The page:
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Enough is enough
Why I went back to calorie counting
Earlier this year I broke up with calorie counting, for good I thought. Yet here we are in November, and we’re giving it another go.
Now, for most relationships getting back together is not a good idea, and calorie counting and I have certainly had our ups and downs over the years. Alas, when all is said and done, it is the only method that has ever helped me lose a substantial amount of weight. And I only regained weight again when I stopped doing it. The problem has never been the calorie counting, it’s the stopping.
Calorie counting, if done sensibly, is just a tool that helps me be mindful about my portion sizes, which in turn helps me eat less and lose weight. Because the only way to lose weight is to consume less than we expend – aka creating the good old calorie deficit. It doesn’t matter how you do this, as long as it’s healthy, and out of everything I have tried calorie counting seems to be my golden ticket.
The problem with calorie counting is that it’s a diet culture product and having grown up in the 70s and 80s I am the first person to acknowledge the damage the diet industry has caused over the decades. As a teenager I was a perfectly normal size but I always thought I was fat and ought to be on a diet. This was the start of my ‘last-supper’ cycles where I would eat as much as I could before my next diet. Only, that next diet never lasted long and I was mostly just last-suppering all the time. Add to that my trauma-induced emotional eating and the challenges from having ADHD (which I didn’t know about at the time) and you have the perfect storm that, over time, led to significant weight gains. Moving to America didn’t help, either, and between the huge portions and a more sedentary lifestyle I became properly obese. And now I am 60 and the weight is seriously impacting my health. It’s no longer about body image, it’s about quality of life.
I had not planned to go back to calorie counting, I really thought I was done with it. But then I saw my doctor and he said in no uncertain terms that he was worried about me and would I consider taking medication for weight loss? He knows that I hate taking meds and he is also not the kind of doctor that blames everything on weight, he’s been very supportive over the years in letting me make healthy lifestyle changes on my own terms. Alas, I always end up at back at square one and we have finally reached a health cross-road where I need to get serious about my weight. So he prescribed Ozempic and I would have taken it because I know quite a few people who are doing well on it. Alas, my insurance rejected it. So now we’re trying for Wegovy but apparently that’s on backorder. That was my sign.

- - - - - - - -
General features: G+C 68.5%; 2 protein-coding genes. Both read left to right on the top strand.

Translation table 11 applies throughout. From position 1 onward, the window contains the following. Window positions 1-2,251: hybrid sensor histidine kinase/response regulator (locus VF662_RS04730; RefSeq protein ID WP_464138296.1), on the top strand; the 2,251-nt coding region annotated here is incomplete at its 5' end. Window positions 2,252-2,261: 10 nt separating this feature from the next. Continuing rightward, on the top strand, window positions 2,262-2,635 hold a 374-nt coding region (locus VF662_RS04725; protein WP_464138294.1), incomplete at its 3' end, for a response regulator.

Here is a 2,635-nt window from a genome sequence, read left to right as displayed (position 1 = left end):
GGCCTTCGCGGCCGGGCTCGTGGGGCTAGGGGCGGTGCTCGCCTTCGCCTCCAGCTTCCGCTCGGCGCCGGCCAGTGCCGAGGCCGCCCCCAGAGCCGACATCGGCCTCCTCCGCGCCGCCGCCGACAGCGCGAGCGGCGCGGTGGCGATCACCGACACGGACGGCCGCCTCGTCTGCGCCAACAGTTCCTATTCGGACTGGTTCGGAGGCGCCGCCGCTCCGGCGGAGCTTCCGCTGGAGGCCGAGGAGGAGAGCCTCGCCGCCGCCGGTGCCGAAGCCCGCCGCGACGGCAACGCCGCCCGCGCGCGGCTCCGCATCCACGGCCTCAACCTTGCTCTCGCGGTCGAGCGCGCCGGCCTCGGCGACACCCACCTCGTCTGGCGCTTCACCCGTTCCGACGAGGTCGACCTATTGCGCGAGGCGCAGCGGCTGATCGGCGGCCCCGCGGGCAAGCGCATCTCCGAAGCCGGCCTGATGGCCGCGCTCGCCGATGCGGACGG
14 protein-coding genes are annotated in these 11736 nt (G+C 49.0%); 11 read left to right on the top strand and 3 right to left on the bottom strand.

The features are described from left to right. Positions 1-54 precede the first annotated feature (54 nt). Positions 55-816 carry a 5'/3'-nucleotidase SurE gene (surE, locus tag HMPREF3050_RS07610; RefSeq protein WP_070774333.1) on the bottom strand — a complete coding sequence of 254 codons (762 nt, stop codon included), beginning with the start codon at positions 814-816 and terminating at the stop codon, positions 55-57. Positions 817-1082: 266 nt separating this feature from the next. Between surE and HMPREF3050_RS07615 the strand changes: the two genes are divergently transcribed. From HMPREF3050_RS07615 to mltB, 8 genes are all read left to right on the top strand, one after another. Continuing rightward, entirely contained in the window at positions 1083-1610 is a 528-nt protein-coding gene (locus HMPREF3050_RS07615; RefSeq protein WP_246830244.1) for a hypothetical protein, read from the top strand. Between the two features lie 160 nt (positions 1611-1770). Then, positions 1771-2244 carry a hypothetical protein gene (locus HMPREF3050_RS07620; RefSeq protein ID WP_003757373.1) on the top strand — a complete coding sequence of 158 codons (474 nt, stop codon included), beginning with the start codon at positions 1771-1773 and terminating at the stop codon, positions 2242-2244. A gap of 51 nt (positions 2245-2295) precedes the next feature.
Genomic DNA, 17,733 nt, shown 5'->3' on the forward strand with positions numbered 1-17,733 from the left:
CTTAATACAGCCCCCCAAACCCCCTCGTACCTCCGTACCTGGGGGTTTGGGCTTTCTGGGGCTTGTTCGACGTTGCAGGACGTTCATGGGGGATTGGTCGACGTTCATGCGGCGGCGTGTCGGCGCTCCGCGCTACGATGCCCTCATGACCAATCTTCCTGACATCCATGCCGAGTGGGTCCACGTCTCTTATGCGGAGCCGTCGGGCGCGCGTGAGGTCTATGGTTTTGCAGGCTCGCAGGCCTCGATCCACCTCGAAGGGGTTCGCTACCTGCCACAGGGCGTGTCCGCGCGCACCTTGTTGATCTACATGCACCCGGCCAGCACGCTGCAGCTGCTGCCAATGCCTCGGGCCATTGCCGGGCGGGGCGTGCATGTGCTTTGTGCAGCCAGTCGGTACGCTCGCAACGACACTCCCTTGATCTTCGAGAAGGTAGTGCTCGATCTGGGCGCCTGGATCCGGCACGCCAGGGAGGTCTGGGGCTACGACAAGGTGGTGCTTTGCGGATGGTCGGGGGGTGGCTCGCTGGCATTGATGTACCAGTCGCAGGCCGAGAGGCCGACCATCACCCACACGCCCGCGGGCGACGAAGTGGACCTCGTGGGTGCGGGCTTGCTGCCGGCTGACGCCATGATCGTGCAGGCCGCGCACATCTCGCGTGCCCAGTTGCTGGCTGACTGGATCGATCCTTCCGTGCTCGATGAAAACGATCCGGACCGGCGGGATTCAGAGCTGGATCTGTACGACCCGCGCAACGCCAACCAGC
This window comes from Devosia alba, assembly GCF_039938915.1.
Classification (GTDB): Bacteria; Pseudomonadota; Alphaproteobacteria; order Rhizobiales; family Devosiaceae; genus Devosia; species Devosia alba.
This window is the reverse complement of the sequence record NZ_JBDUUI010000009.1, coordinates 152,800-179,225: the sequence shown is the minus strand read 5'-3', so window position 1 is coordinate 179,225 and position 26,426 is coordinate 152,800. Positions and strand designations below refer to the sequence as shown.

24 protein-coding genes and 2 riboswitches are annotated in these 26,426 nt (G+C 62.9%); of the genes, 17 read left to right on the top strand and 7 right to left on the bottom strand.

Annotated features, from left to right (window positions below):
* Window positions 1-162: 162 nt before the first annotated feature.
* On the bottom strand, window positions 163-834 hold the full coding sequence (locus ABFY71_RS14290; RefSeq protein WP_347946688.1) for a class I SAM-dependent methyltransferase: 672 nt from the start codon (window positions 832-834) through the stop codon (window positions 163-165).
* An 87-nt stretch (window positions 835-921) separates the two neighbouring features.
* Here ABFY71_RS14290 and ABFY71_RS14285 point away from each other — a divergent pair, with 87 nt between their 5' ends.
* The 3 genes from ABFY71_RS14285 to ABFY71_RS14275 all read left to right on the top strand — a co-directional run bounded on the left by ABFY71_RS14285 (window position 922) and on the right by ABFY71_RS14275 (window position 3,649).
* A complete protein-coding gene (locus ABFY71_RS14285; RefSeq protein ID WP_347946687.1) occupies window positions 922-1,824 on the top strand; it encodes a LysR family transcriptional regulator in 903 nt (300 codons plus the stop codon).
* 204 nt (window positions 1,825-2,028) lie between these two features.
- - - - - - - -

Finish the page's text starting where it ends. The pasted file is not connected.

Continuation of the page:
A week ago, on November 5th, I woke up and I knew that this was the day when I would take back control of the things I can control. I re-started my LoseIt app, where I have lifetime membership, and began logging my food. The app has made a lot of improvements since I last used it and they even have a really good online course to help with the mental mindset work. I have never been super rigid with my calorie counting and my ‘allowance’ has never been crazy low. It just gives me enough structure to not constantly overeat, and it gives me enough pause when I am not hungry but want to eat emotionally.
Here is the thing: calorie counting - when I look at it as my tool and not my master - gives me a sense of certainty that makes me feel calm. It takes away a lot of the head chatter when it comes to eating. It gives me hope that I can improve my health. I didn’t know how much I needed all of this.
Getting back on track in November is very unusual for me, I have never actually done calorie counting through the winter. In the past, events like Thanksgiving or Christmas, or planning a move (which we used to do pretty much every year) always threw me off my routines. But we are not moving and I like the idea of navigating the holidays with more mindfulness around my eating. I am not waiting until January 1st to start. Instead I am creating a toolbox for myself to help me through the inevitable tough times when I want to stop. I may write another post about this.
The bottom line is: I need and want to lose a good amount of weight. Enough to ease the pressure on my arthritic joints, enough to revert my weight-related sleep apnea, enough to get off my blood pressure meds, enough to qualify for the ankle surgery that I’ve dodged for the last ten years.
What does all of this mean for Autumn Diaries, will this become a pure weight loss blog again? I tried writing about other topics but ultimately weight loss is what I always come back to. It’s a topic that I don’t just breathe and live every day, it’s something I also feel quite passionate about because I have never found that place online where I felt truly heard and seen. There is such a discord between the narratives of the diet industry, the anti-diet movements, and the deep need for trauma healing and support for emotional eating. That’s what I’ve always loved writing about (since 2005!) and it’s what I am reclaiming on this blog.
Does this mean a name change, too? Wouldn’t be the first time! I am not sure yet, I do love Autumn Diaries. So we will see. Either way, if you’re interested in the topics of obesity, ADHD, emotional eating, trauma and weight loss - especially for older women - I would love for you to keep coming along.
Have a lovely week ahead,